Saturday, March 30, 2013

Biography Bowling

Looking for a fun way to promote the biography section of your library? 
Why not try...

This is an activity I try to do every other year or so to teach the arrangement of books in this section, but I am waaayyyyyyy behind in introducing biographies to my students this year (the pictures are from a few years ago). Normally we do Biography Bowling in February, somewhere between the birthdays of Abe and George, but that just didn't happen this year. No worries, though--we can still bowl in April, right?!


First I borrow bowling equipment from my P.E. coach (who is AWESOME--he lets me use hula hoops, footballs, and basketballs for different library activities throughout the year). I then type names of famous people from my biography section onto sheets of labels and attach them to bowling pins.  I also run spine labels to match the biography names and attach those to the bottom of the pins.


Biography Bowling is fairly simple to set up once you make the bowling lane (made entirely out of bulletin board paper). The most labor-intensive part for me was the yellow end because of the black circles for placing the pins. I did laminate that piece to save me from making it again.


To play the game, start with all bowling pins lining the sides. Students take turns grabbing a pin and going to the biography section to find a matching book to the sticker on the pin. When a match is made, the pin gets placed on the yellow paper on a black dot. This part is timed, and I usually allow more time for the younger grades to find the matches than the older grades. When the time is up we count how many pins are on the yellow paper (the number of biographies the kids found to match the names on the bowling pins). That number is recorded on a sheet with other teachers' names from the same grade level. Here's a sample sheet showing that Mrs. Jones' class found 29 matching biographies during the allotted time:
Each "x" is just for show to make the score sheet look similar to a real one.

Then I tell the kids that their teacher will get one shot to knock down the pins in the yellow area. This invariably turns the students into super cheerleaders for the classroom teacher (who is more than a little nervous at this point)! Check out the before and after pictures from a teacher who got a strike. I just love the facial expressions and body language of her kids, don't you?!!

Once the teacher bowls, we count how many pins were knocked down and put that number in the "Bonus" column before totaling the two scores. 

Here is an example of what a finished score sheet for one grade level might look like:
In the past, I have announced the top scoring class for each grade level on announcements. 

It's such a hit with my students that they always beg for another week of bowling! Of course there's always a huge increase in the amount of biographies checked out when we do Biography Bowling, and that counts as a lucky "strike" for this librarian!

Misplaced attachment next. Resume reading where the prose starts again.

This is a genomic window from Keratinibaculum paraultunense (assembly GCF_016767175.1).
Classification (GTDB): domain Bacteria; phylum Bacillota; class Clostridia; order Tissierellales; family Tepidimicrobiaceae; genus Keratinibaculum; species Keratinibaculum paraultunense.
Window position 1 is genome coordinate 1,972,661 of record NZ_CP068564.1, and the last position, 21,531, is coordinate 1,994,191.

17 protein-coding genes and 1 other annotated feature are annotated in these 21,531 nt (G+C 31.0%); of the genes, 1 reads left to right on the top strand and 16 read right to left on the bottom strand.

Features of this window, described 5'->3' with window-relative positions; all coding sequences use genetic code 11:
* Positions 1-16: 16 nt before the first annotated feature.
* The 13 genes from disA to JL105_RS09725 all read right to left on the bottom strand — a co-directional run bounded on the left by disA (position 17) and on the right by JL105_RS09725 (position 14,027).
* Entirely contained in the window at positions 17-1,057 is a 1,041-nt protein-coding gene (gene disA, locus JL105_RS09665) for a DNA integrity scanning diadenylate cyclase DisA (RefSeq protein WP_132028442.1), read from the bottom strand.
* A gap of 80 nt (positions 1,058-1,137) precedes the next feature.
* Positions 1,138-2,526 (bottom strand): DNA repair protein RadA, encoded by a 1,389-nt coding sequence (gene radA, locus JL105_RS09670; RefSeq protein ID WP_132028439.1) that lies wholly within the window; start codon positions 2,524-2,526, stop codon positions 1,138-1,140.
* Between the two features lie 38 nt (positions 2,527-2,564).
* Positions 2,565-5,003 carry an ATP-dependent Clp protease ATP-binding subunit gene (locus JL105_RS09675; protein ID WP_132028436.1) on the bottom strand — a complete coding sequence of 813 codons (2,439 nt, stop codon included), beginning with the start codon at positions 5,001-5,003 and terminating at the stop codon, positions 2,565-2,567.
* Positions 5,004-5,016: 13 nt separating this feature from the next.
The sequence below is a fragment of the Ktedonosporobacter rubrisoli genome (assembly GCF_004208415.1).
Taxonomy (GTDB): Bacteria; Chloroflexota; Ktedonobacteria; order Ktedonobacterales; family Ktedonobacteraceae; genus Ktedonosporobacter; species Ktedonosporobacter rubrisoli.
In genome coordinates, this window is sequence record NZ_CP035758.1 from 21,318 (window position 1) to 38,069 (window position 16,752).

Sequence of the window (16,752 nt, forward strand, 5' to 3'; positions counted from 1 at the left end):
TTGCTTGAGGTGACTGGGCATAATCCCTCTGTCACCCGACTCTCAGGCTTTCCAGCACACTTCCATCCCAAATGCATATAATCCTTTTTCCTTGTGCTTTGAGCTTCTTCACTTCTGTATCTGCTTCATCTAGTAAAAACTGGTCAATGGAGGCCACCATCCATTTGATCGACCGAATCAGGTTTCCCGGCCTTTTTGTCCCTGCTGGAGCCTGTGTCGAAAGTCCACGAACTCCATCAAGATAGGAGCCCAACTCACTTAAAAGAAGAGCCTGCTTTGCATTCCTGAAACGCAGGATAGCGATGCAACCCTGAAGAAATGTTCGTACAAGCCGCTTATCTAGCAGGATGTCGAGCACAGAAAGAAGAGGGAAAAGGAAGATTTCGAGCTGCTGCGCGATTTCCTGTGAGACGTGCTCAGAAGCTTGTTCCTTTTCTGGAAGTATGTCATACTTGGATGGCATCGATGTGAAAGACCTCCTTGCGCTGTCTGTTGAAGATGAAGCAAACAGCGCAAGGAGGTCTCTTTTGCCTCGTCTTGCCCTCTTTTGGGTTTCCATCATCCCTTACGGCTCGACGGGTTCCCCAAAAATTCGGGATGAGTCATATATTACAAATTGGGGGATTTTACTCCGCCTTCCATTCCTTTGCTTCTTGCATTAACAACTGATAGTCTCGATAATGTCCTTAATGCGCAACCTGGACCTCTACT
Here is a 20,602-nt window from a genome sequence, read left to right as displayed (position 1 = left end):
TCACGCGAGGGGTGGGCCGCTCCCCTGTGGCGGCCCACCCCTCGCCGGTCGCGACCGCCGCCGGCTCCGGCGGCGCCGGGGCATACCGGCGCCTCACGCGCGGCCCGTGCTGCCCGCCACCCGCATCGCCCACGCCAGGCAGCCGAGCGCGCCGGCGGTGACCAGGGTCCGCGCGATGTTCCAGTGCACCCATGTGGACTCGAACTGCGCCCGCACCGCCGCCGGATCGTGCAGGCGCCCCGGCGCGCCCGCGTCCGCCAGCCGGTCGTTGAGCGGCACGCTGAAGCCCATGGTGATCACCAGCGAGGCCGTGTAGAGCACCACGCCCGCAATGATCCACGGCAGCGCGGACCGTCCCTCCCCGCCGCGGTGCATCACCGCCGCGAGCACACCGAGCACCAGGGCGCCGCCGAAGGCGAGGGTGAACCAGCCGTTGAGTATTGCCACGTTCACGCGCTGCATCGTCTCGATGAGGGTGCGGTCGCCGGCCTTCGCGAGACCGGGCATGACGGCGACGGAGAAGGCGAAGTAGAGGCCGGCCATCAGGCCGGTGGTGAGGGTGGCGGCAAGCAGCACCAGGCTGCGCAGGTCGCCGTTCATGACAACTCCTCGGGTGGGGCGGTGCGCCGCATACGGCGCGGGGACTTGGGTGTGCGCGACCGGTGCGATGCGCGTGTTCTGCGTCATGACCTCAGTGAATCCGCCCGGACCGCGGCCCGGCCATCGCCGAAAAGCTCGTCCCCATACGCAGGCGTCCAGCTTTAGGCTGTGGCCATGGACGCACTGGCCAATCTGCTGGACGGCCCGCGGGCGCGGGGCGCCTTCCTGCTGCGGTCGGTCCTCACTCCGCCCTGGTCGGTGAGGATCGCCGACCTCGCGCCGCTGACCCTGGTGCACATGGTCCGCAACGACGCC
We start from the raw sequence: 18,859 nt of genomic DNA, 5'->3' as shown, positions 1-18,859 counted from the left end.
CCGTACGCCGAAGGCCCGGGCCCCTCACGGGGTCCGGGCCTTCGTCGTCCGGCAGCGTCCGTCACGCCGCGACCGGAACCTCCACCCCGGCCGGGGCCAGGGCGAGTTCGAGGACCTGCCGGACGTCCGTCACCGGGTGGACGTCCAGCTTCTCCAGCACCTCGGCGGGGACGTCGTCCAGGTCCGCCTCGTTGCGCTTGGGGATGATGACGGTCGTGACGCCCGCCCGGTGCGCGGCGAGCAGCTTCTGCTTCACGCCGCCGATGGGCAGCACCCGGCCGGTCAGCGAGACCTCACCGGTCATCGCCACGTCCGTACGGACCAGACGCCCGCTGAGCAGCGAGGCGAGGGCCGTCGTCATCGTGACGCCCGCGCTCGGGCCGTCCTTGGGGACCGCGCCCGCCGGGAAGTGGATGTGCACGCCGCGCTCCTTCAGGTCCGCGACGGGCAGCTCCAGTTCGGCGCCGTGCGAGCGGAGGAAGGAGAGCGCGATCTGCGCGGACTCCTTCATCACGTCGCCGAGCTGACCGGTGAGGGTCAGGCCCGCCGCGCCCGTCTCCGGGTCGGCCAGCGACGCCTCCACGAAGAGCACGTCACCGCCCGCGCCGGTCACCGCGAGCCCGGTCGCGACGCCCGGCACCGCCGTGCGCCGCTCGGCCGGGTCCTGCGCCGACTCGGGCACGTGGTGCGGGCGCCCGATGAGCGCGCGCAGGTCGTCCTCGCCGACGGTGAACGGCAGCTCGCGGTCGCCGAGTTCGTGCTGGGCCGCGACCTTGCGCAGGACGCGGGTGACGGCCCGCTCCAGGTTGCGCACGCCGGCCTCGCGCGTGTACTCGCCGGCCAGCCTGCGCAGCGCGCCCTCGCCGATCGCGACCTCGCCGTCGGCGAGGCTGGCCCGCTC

~Swersty

15 comments:

  1. I am nervous and excited already!! Looking forward to it!

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  2. Love it. Although with my space, we'd have to bowl in the gym. My room is just too small.

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  3. The children must love this! Kuddos to you for putting so much effort into make learning fun for kids.

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  4. OMG!! This is awesome!!! Definately going to do this with my kids this year!!! Thanks for sharing!

    Our PE person doesn't have bowling pins so I have to go on a hunt!

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  5. I just started following you and mentioned you at my blog today! Thanks for the great ideas! lovechapterbooks.blogspot.com

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  9. Do you use real bowling balls? How many pins do you have in all? Thanks!

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  10. Do you use real bowling balls? How many pins do you have in all? Thanks!

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  12. I wonder if 7th graders would like this activity or is it too elementary?

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  13. We just did this at our school and it was a huge hit! Thanks so much for the detailed explanation and inspirational idea. It was a great addition to I love to read month!

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  14. Hello and thank you for posting! One of my teachers found this way back in March when they were doing biographies, but I didn't get around it until now, so substituted mysteries for the biographies. The kids really enjoyed it. I printed out the search results from a search for mystery fiction and cut them up into strip, then used those strips for the kids to locate books. Super fun. Plus, one of the teachers commented how important it was for students to be able to use that skill and I gained a fan of letting students locate books for units of study, instead of requesting them in a cart delivered to the classroom. Thanks!

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  15. I love this idea. How much time do you allow to find the books?

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